Two full days went by with him lying prone on the surgeon’s table and the surgeon and Claude pouring the tea down his throat. It was some herbal concoction that did not make his stomach want to rebel. On the third day, they sat him in a chair, and he managed to stay upright without the whirling in his head. No pain, either, and he thought he might not mind living after all.

“Well, ye ain’t looking like ye’re going to die,” the surgeon grinned. “Let me take a look at your eyes. Aye, bonny they are. And, now stick out your tongue. Mh-hm, ye will do.” Turning toward the surgery’s door, he yelled, “Claude!”

“Aye, Doctor?”

“Run and tell Cap’n Harty, the prisoner’s going to live.”

“Aye, Doctor!”

“Sir,” Gabriel began, “surely you can understand I am here against my will.”

“None of my concern, Lad. I just gets ’em well again.” The hard look in the old man’s eyes told him he could expect no sympathy. His whole being ached with the urge to beg, but he would not disgrace himself. Back straight, he hardened his resolve and managed a short nod. When the two thugs who fed the prisoners came and pointed their weapons at him, he stood tall but would not move until ordered to do so.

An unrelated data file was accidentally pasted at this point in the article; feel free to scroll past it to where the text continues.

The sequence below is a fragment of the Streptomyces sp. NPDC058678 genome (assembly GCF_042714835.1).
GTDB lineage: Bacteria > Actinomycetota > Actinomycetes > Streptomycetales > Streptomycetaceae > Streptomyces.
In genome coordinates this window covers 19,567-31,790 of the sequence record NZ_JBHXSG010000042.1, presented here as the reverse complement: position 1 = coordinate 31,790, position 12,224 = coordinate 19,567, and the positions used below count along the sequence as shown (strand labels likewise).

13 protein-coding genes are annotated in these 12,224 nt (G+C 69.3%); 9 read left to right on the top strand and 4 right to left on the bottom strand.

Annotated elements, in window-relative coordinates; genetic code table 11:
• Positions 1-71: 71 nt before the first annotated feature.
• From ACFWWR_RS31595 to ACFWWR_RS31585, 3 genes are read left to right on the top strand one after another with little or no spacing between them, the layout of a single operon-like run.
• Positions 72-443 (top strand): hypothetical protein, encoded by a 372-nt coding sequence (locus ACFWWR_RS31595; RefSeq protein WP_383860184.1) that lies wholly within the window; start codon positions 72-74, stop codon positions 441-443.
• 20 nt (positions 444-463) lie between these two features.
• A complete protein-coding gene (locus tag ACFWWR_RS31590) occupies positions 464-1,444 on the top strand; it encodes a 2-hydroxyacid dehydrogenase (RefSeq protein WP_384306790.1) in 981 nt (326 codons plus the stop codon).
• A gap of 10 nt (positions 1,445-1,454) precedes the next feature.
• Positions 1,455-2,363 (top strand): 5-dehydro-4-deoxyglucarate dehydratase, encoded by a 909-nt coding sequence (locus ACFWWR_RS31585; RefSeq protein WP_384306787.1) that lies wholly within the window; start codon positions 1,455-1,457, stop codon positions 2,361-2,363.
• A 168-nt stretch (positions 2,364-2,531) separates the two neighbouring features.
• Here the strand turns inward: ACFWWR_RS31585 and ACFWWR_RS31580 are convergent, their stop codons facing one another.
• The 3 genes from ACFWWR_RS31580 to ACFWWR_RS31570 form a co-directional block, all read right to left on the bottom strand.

“Start walking,” the one said, waving his pistol toward the open hatchway.

“And don’t try anything,” barked the other, “or we’ll shoot.”

He was almost to the hatchway, when he caught sight of the ship. Headed straight for them, it was huge and flying the Union Jack. There was scurrying in the lines above him, some shouting, and then from high up in the crow’s nest, “Man of War off the starboard bow!”

He knew not where the impulse came from. All he knew was one moment he was resigned to his fate, guns trained on him, and the next he was standing on the rail, sucking in a lungful of air before diving toward the waves below. The pistol shot rang out just as his body sliced through the chilly waters of the Atlantic.